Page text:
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Lillian Boyd, Dana Point Times

The Center for Disease Control and Prevention is recommending the use of face coverings in light of recent studies revealing individuals with coronavirus who were asymptomatic. Reports have indicated that even those who eventually develop symptoms (pre-symptomatic) can transmit the virus to others before showing symptoms.

“This means that the virus can spread between people interacting in close proximity—for example, speaking, coughing, or sneezing—even if those people are not exhibiting symptoms,” a CDC statement says. “In light of this new evidence, CDC recommends wearing cloth face coverings in public settings where other social distancing measures are difficult to maintain.”

The CDC maintains emphasis on keeping a six-foot social distancing in order to slow spread of the virus. Cloth face coverings fashioned from household items or made at home from common materials at low cost can be used as an additional, voluntary public health measure, the agency says.

“The cloth face coverings recommended are not surgical masks or N-95 respirators,” the CDC statement says. “Those are critical supplies that must continue to be reserved for health care workers and other medical first responders, as recommended by current CDC guidance.”

The CDC also refers to “The President’s Coronavirus Guidelines for America,” which instructs people to avoid social gatherings, avoid eating out, avoid nursing homes and to practice good hygiene.

While the CDC refers to various studies pointing to face coverings preventing spread, the California Department of Public Health (CDPH) states the support is lacking.

“There is limited evidence to suggest that use of cloth face coverings by the public during a pandemic could help reduce disease transmission,” a CDPH statement says. “Their primary role is to reduce the release of infectious particles into the air when someone speaks, coughs, or sneezes, including someone who has COVID-19 but feels well. Cloth face coverings are not a substitute for physical distancing and washing hands and staying home when ill.”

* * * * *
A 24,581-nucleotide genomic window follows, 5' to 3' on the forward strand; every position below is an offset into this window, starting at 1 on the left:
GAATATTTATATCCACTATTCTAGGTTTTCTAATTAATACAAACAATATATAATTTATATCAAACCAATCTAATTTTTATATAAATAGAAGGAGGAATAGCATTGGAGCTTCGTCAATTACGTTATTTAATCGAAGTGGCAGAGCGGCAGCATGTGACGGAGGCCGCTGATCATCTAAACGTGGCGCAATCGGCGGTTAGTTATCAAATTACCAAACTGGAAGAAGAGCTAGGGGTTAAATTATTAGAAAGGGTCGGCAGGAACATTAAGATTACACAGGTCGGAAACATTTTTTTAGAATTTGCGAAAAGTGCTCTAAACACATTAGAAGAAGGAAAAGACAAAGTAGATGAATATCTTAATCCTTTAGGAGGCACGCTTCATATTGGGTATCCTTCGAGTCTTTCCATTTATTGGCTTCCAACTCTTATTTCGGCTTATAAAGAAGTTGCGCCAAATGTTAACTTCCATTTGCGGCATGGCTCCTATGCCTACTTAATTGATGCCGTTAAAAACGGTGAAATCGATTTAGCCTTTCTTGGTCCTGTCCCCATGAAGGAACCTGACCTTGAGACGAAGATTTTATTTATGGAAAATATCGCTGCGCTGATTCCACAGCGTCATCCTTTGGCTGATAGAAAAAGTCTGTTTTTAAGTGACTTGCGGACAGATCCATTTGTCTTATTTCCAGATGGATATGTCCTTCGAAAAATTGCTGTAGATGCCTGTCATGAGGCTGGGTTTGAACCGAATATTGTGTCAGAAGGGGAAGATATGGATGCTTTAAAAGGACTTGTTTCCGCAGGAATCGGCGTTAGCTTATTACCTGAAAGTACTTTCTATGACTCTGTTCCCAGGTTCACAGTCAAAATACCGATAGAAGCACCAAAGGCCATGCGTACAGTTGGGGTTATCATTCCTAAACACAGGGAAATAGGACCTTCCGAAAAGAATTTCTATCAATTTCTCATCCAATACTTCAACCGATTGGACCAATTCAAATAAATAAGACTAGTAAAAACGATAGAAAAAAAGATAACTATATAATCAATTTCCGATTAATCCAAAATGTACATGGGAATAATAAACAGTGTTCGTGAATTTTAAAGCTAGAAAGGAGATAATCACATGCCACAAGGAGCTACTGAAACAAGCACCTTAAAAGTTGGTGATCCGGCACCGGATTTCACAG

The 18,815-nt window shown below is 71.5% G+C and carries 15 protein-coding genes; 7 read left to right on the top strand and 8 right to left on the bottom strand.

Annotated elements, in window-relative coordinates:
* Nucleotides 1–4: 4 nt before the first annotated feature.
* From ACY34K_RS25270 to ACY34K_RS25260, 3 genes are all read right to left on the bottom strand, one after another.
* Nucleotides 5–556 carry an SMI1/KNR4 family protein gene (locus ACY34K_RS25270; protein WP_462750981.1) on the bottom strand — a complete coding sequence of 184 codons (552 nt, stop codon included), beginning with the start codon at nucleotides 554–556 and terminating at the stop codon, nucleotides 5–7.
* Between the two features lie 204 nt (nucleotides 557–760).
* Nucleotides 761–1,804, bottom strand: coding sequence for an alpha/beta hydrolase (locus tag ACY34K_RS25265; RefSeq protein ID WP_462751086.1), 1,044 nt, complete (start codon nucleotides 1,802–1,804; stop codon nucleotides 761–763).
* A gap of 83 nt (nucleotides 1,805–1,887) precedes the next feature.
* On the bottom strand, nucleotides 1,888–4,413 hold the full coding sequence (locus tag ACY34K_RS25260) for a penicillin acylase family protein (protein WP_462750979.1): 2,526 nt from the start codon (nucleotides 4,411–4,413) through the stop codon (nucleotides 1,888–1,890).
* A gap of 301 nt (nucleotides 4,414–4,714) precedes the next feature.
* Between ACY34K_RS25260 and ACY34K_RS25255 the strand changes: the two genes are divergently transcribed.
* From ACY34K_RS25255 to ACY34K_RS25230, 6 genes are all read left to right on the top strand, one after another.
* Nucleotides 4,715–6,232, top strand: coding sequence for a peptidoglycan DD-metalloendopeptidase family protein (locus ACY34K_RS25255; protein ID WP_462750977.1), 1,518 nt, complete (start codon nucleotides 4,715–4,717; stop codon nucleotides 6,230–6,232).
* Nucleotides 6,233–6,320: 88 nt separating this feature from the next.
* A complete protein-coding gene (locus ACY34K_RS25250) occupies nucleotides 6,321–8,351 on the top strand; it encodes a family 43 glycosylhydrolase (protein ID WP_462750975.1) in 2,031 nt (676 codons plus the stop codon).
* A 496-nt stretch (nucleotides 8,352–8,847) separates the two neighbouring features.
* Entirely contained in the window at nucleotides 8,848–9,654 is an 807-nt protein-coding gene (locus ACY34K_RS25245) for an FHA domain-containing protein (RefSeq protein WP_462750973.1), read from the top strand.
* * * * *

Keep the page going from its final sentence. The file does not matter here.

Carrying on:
The CDPH has echoed similar guidelines by emphasizing the importance of frequent hand washing, avoiding touching your face, avoiding sick people and implementing physical distancing by staying at home.

“There may be a benefit to reducing asymptomatic transmission and reinforcing physical distancing from the use of face coverings,” a CDPH statement says.

However, face coverings may increase risk if users reduce their use of strong defenses, such as physical distancing and frequent hand washing, when using face coverings, the CDPH warns.

Dr. Rodney Rohde is a clinical and medical laboratory professional with a specialization in virology. He is also the Associate Dean for Research for the College of Health Professions at Texas State University.

“It’s important to remember that cloth masks will not perform like surgical masks or N95 masks, both of which are validated,” says Rohde. “However, cloth masks will help to reduce the respiratory droplets which contain virus particles from being exhaled and spread in the environment. By catching the respiratory droplets, cloth masks will reduce the viral load that would be deposited on surfaces and in the air near other people.”

Rohde adds that although N95 masks filter out virus particles in the nanometer range, most people should be wearing cloth masks primarily due to the N95 shortage for health care workers.

“Cotton cloth is not designed to fully filter virus particles in the nanometer range,” Rohde said. “However, it may provide some protection, as well as reduce the viral load one may shed in the environment. It could be very helpful for asymptomatic individuals that would normally be wearing nothing.”

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